The very nice Ross

While he was edging and I was shooting, a noisy miner did show up to drink some nectar, noise or no noise! It’s not a great picture, but it’s all I’ve got.

Noisy Miner and firewheels

*note: Stenocarpus sinuatus is a tree native to Australia, more frequently found further to the tropical north.

**note: Noisy Miners sure do live up to their name! We have a family living outside our living room window, and they’ve had at least one clutch of young so far. They can lay eggs several times a year (and are veeeeery territorial when they do! They’ll swoop and call and even attack you if you get too close). When the young are fledging, they go through a long phase of experimenting with their voices and cycling through the weirdest most bizarre calls before settling on the more typical adult miner call. It’s been entertaining to listen to!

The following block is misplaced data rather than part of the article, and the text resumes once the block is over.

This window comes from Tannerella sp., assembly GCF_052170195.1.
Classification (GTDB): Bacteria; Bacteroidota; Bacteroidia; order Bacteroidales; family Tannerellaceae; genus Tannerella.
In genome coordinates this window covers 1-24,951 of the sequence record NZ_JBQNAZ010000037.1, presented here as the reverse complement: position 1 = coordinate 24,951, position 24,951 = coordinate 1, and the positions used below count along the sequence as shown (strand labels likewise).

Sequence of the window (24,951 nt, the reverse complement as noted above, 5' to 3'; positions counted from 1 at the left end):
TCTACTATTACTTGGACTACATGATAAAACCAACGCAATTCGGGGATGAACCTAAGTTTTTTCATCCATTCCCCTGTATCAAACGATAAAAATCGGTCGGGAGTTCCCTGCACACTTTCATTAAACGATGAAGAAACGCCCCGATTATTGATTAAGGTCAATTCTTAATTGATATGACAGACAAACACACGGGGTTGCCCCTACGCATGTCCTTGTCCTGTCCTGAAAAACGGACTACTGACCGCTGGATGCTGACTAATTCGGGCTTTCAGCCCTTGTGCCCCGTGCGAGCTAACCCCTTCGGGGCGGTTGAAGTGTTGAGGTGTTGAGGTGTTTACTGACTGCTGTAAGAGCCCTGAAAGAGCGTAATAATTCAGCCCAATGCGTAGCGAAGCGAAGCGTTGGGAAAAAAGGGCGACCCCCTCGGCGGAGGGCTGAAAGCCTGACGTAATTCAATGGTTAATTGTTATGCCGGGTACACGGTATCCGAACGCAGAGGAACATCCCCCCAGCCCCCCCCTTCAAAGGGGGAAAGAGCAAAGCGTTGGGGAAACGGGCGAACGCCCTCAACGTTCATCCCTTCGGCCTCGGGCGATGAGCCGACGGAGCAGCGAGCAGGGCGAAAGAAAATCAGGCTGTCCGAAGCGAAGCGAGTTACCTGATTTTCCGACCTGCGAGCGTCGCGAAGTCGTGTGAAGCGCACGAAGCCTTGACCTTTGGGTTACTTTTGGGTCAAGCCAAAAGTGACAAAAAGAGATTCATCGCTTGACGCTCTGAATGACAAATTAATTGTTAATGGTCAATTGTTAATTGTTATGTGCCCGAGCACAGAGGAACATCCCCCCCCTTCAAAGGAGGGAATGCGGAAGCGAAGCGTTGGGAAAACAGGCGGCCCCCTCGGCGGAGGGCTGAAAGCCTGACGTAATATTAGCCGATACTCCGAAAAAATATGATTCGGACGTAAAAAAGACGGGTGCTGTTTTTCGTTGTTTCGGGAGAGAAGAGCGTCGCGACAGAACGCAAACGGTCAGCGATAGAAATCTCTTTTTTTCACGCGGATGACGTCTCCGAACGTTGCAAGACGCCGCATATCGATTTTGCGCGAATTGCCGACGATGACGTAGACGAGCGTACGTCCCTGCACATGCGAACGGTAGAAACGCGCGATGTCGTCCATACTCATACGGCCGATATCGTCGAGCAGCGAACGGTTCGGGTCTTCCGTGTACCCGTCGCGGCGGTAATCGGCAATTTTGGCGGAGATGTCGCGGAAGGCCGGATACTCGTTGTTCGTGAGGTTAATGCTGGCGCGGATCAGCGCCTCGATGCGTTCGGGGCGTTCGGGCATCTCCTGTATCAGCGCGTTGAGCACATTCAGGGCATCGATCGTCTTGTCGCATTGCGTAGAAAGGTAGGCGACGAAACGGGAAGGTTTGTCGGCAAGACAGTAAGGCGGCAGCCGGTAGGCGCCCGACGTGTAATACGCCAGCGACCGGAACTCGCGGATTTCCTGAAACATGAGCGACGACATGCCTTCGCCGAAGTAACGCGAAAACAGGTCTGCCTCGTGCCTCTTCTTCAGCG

On The Ethics of Animal Research

*note: I am not speaking in Standard Philosophical Definitions of ethics here. This is a pile of thoughts.

I’ve been attending a two day class on animal handling and ethics at the University of New South Wales this week.

A month ago I took a similar course offered by University of Sydney, and I’ve gotta say, the UNSW version is way better. And I’m saying that even though it took 2 days of my time vs one for the USyd course. The USyd course was composed of similar elements, but much less intensive, and not as well done.

It’s really, really interesting how much they talk about the ethics of animal research and the importance of an animal’s wellbeing here. Vs. in the US where what I remember most from the half day orientation I got was the instructor advising us not to pick heavy mice up by the tail because sometimes their skin can come off. Pretty much anything would be more informative than that class was, but the UNSW course has been spectacular.

The course has included about an hour’s information on our safety as animal handlers, about three hours on how to properly handle and do procedures on the animals (more training to occur at the specific animal facilities people will be involved with), and the rest of the time on various aspects of the ethics of animal experimentation, and our responsibilities as researchers.